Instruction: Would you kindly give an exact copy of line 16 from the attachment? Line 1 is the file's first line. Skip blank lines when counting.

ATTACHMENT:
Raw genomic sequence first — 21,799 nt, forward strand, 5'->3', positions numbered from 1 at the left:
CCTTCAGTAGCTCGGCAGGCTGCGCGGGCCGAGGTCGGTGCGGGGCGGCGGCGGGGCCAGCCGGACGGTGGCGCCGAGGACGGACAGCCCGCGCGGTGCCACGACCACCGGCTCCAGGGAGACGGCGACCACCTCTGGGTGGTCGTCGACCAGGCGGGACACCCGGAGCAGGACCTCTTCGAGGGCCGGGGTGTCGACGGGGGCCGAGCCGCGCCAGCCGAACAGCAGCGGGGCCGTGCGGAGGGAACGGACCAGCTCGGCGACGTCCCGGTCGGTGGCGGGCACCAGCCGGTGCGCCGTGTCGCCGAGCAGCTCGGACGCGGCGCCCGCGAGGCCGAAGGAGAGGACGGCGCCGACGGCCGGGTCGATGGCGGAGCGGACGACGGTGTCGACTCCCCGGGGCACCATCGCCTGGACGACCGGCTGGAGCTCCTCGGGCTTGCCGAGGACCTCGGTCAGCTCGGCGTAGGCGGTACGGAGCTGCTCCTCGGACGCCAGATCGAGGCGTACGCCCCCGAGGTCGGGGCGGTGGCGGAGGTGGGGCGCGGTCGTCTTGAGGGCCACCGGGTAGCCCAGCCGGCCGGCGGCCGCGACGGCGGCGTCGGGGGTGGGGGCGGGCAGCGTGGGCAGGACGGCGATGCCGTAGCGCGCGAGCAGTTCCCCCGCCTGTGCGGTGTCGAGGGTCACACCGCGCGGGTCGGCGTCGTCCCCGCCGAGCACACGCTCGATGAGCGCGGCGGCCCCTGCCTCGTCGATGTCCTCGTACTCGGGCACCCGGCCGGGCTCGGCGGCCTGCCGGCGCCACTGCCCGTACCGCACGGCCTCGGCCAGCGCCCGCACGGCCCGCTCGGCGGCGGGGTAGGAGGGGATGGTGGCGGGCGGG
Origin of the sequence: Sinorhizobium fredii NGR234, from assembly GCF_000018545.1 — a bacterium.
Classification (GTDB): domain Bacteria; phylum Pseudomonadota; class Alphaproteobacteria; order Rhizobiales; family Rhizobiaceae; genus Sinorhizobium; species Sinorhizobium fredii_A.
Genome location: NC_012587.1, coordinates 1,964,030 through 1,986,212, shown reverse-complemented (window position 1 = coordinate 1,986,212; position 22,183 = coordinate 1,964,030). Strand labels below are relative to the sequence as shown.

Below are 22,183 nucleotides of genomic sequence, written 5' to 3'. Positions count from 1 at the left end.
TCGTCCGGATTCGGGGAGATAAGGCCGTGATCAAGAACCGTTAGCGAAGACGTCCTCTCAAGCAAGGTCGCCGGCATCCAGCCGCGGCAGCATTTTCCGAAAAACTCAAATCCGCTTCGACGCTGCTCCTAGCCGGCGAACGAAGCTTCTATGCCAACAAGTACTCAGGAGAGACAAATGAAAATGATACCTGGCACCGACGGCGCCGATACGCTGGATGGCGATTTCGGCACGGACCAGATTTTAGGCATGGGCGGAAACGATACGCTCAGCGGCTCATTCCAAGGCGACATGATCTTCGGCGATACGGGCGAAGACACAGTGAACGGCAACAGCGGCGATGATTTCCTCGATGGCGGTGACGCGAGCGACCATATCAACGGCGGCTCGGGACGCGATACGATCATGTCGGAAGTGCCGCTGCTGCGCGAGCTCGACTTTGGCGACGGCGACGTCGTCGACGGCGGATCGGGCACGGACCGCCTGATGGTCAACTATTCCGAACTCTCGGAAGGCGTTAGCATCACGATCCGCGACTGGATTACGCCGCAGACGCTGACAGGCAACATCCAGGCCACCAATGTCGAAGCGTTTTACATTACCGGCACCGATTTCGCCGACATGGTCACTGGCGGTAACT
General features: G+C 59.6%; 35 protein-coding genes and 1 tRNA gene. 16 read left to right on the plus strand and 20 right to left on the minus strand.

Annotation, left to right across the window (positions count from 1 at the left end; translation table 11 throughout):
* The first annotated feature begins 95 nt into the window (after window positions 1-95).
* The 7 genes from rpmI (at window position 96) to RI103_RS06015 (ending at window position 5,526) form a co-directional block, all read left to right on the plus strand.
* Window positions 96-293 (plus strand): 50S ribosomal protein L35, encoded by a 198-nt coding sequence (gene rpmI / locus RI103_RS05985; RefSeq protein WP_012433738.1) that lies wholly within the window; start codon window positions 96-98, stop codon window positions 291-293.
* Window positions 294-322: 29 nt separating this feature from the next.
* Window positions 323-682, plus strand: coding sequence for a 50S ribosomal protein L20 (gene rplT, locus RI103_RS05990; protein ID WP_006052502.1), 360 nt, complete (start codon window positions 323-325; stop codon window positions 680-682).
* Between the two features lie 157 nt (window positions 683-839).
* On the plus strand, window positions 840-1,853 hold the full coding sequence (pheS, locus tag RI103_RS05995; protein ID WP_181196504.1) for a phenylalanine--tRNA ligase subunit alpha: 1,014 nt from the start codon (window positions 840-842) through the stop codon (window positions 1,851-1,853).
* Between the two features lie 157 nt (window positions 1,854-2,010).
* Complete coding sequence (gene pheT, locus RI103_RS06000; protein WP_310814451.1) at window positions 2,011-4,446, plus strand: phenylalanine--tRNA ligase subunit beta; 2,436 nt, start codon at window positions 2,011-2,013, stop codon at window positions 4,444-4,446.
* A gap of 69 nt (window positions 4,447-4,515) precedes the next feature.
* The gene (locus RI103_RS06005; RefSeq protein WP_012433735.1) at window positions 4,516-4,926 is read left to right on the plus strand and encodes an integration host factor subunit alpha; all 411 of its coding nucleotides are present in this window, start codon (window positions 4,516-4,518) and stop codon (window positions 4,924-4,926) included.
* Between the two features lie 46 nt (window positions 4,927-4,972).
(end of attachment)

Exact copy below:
* On the plus strand, window positions 840-1,853 hold the full coding sequence (pheS, locus tag RI103_RS05995; protein ID WP_181196504.1) for a phenylalanine--tRNA ligase subunit alpha: 1,014 nt from the start codon (window positions 840-842) through the stop codon (window positions 1,851-1,853).